Aerial Tramways At Wva State Parks Soon To Be Replaced

This Tuesday, May 3, 2022 shows Hawks Nest State Park 52 year old aerial tramway, in Charleston, W.Va. The aerial tramway has been idle since last June and now partially dissembled, is scheduled for replacement. (Kenny Kemp/Charleston Gazette-Mail via AP)
This Tuesday, May 3, 2022 shows Hawks Nest State Park 52 year old aerial tramway, in Charleston, W.Va. The aerial tramway has been idle since last June and now partially dissembled, is scheduled for replacement. (Kenny Kemp/Charleston Gazette-Mail via AP)

CHARLESTON, W.Va. (AP) — After more than a half-century of carrying visitors on scenic round-trip journeys to the depths of two river gorges, the aerial tramways serving Hawks Nest and Pipestem Resort state parks soon will be replaced.

West Virginia State Parks officials are hopeful new, improved aerial tramways will be operating at the two parks next year.

The Hawks Nest aerial tramway has been closed since June 6, when a routine morning inspection by the state park’s staff turned up a safety issue that required substantial remediation.

“Since then, we’ve shuttled 7,600 people down to the marina to ride the jet boat,” said Joe Baughman, the park’s superintendent.

The shuttle involves a van trip from Hawks Nest’s lodge to Ansted, about a mile to the east, followed by a four-mile descent to Hawks Nest Lake on Mill Creek Road.

The Hawks Nest tramway, which opened in 1970, typically carries more than 45,000 visitors annually on steep, 800-foot descents from the lodge to a marina on Hawks Nest Lake at the base of the New River Gorge. There, visitors can board a park concessionaire’s jetboat to ride to the base of the New River Gorge Bridge, rent kayaks or paddleboards or set up camp at one of the park’s four rental glamping sites and return to the canyon rim via a three-minute tramway trip.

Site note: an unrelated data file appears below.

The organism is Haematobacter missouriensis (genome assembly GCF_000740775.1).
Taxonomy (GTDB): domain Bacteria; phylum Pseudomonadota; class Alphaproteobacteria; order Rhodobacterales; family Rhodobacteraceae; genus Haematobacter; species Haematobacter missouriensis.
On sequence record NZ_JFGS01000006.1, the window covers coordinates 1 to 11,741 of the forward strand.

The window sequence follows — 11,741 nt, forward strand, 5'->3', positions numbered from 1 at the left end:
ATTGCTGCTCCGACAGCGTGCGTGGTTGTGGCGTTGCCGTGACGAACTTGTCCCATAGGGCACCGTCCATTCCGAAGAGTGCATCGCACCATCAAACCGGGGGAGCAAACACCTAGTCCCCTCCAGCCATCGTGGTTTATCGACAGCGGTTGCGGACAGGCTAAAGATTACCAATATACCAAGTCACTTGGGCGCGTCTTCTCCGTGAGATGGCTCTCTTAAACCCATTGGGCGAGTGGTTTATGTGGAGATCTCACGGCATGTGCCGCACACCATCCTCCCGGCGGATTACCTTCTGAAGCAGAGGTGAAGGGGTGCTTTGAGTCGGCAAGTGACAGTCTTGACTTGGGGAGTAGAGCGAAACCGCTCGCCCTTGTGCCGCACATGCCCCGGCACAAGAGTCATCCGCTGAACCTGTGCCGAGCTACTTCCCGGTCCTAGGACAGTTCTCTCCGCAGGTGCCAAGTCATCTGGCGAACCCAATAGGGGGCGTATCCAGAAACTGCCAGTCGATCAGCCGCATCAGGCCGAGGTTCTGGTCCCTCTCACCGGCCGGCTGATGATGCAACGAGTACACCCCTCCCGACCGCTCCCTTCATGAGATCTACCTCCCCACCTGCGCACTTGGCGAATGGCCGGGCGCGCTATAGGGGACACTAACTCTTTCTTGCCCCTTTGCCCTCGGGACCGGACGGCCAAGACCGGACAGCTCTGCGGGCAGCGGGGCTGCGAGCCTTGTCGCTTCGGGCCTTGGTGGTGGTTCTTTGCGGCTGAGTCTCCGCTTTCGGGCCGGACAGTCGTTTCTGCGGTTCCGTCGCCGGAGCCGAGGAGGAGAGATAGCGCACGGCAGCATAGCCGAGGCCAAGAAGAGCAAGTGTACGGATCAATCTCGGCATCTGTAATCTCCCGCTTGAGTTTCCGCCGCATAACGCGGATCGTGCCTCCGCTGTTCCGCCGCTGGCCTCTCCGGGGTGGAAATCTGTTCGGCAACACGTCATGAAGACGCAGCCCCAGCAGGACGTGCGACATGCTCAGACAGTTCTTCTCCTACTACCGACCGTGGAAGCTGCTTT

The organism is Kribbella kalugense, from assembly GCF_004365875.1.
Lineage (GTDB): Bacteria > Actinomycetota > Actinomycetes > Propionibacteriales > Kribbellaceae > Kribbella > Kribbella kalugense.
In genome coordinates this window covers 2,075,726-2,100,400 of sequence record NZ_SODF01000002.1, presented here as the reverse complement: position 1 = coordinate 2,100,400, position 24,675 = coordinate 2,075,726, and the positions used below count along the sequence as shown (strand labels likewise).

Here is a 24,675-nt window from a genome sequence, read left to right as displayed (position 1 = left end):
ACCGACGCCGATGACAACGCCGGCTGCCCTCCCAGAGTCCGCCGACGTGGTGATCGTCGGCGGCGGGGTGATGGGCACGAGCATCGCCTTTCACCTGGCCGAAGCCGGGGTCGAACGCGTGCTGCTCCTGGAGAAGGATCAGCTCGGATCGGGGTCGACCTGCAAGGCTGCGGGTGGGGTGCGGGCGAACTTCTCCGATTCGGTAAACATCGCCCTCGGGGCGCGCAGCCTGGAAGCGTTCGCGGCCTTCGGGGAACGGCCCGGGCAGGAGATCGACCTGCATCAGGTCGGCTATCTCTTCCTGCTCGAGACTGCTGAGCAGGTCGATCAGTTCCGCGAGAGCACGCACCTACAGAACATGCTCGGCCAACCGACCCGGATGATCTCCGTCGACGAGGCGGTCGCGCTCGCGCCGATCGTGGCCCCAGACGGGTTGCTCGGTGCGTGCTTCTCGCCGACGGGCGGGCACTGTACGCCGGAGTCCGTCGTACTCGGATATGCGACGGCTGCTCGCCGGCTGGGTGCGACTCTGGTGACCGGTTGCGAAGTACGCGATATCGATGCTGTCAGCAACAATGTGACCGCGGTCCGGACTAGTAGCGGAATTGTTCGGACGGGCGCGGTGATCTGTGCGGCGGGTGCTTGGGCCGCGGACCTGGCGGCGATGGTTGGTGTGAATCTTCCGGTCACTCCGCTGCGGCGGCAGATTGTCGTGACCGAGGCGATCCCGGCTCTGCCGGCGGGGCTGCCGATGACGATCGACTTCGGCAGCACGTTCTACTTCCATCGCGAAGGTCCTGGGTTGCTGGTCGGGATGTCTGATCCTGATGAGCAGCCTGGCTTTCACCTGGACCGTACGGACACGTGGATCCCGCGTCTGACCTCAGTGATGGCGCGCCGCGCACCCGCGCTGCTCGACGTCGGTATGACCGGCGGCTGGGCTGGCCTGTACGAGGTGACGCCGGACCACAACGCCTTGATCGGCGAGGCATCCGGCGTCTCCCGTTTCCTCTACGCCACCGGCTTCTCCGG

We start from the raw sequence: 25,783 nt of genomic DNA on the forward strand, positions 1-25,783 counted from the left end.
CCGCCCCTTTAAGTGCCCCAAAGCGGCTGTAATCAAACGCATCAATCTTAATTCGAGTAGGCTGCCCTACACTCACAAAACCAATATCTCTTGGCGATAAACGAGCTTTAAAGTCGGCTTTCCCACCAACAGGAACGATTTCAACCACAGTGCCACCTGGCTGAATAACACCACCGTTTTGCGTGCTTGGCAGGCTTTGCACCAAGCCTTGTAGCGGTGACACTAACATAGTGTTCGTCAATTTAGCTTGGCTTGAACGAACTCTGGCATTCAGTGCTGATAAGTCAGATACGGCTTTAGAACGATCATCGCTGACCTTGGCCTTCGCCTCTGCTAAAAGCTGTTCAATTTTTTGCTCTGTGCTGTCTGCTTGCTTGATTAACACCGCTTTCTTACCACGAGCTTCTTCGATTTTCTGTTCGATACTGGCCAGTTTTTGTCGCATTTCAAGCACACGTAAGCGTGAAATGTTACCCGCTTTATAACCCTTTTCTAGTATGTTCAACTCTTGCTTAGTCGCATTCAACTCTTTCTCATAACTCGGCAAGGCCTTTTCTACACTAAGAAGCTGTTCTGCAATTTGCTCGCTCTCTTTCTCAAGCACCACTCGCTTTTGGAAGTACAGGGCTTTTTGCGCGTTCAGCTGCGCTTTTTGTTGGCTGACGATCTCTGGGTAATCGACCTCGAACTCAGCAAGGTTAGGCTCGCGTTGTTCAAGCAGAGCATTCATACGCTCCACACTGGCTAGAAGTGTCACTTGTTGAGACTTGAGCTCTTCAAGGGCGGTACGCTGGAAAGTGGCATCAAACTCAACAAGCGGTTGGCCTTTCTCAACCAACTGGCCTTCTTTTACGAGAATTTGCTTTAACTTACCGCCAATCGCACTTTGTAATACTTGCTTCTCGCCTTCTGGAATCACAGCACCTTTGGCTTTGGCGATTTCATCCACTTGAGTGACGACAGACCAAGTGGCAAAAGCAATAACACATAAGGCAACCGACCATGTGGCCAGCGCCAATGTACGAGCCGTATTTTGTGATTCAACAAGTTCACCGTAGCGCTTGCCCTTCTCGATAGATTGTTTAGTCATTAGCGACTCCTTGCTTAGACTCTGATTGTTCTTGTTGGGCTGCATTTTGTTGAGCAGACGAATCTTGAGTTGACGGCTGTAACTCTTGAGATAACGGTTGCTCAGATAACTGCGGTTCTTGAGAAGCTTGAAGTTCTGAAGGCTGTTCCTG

The aerial tramway at Pipestem, which began operating in 1972, carries visitors nearly two-thirds of a mile, descending from the rim of Bluestone Canyon and crossing the Bluestone River before arriving at Mountain Creek Lodge. The trip involves an 1,100-foot drop in elevation and six minutes of sightseeing time. The tramway provides the only visitor access to Mountain Creek Lodge’s restaurant and 30 guest rooms.

Pipestem’s tramway will open for the season, according to state park officials, and will continue to operate through at least some of the construction activity for the new tramway. Tramway Sweets and Treats ice cream shop and the Canyon Rim Gift Shop also will be open at the upper tramway station.

“The Pipestem tramway is definitely a focal point of the park and a sought-after activity for visitors,” said state Commerce Department spokesman Andy Malinosky. “With that being said, it is our hope that the Pipestem tram will reopen in 2023.

Baughman said he was hopeful the new tramway at Hawks Nest would be operating by this time next year. “To our visitors, the tramway is synonymous with Hawks Nest,” he said.

Design specifications for the new state park tramways call for their gondola-topped passenger cars to seat up to eight passengers, doubling current capacity, and include open freight cars for carrying kayaks, bicycles and other gear into and out of the two river canyons.

The Hawks Nest tram was one of only two reversible tramways built by the Hall Ski-Lift Co., according to the Chairlift Preservation Society. The other Hall tramway, built at Waterway Hills Golf Course in Myrtle Beach, South Carolina, closed in 2015.

Pipestem’s tram was one of four similar tramways installed in North America by the Gerhard Mueller Co. of Zurich, Switzerland. The others, serving ski areas at Mount St. Anne, Quebec; Whistler, British Columbia; and Mount Whittier, New Hampshire, all have ceased operating.